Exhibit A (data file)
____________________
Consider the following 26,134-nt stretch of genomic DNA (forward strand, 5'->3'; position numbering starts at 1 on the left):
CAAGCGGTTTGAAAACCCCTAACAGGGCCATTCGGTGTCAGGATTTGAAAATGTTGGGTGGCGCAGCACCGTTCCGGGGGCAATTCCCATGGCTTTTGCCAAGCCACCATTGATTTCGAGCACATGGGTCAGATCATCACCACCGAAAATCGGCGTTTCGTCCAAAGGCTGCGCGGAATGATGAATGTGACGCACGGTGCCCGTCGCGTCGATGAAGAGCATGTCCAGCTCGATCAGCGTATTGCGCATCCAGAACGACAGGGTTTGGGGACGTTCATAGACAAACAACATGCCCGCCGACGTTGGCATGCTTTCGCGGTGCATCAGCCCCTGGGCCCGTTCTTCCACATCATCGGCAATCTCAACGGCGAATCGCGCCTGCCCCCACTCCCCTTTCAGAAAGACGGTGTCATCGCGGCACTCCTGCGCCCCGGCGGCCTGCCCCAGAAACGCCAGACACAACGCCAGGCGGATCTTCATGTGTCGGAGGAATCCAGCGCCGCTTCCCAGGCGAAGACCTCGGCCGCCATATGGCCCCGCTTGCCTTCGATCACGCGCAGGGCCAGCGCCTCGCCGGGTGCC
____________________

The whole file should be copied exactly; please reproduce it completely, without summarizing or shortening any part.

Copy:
Consider the following 26,134-nt stretch of genomic DNA (forward strand, 5'->3'; position numbering starts at 1 on the left):
CAAGCGGTTTGAAAACCCCTAACAGGGCCATTCGGTGTCAGGATTTGAAAATGTTGGGTGGCGCAGCACCGTTCCGGGGGCAATTCCCATGGCTTTTGCCAAGCCACCATTGATTTCGAGCACATGGGTCAGATCATCACCACCGAAAATCGGCGTTTCGTCCAAAGGCTGCGCGGAATGATGAATGTGACGCACGGTGCCCGTCGCGTCGATGAAGAGCATGTCCAGCTCGATCAGCGTATTGCGCATCCAGAACGACAGGGTTTGGGGACGTTCATAGACAAACAACATGCCCGCCGACGTTGGCATGCTTTCGCGGTGCATCAGCCCCTGGGCCCGTTCTTCCACATCATCGGCAATCTCAACGGCGAATCGCGCCTGCCCCCACTCCCCTTTCAGAAAGACGGTGTCATCGCGGCACTCCTGCGCCCCGGCGGCCTGCCCCAGAAACGCCAGACACAACGCCAGGCGGATCTTCATGTGTCGGAGGAATCCAGCGCCGCTTCCCAGGCGAAGACCTCGGCCGCCATATGGCCCCGCTTGCCTTCGATCACGCGCAGGGCCAGCGCCTCGCCGGGTGCC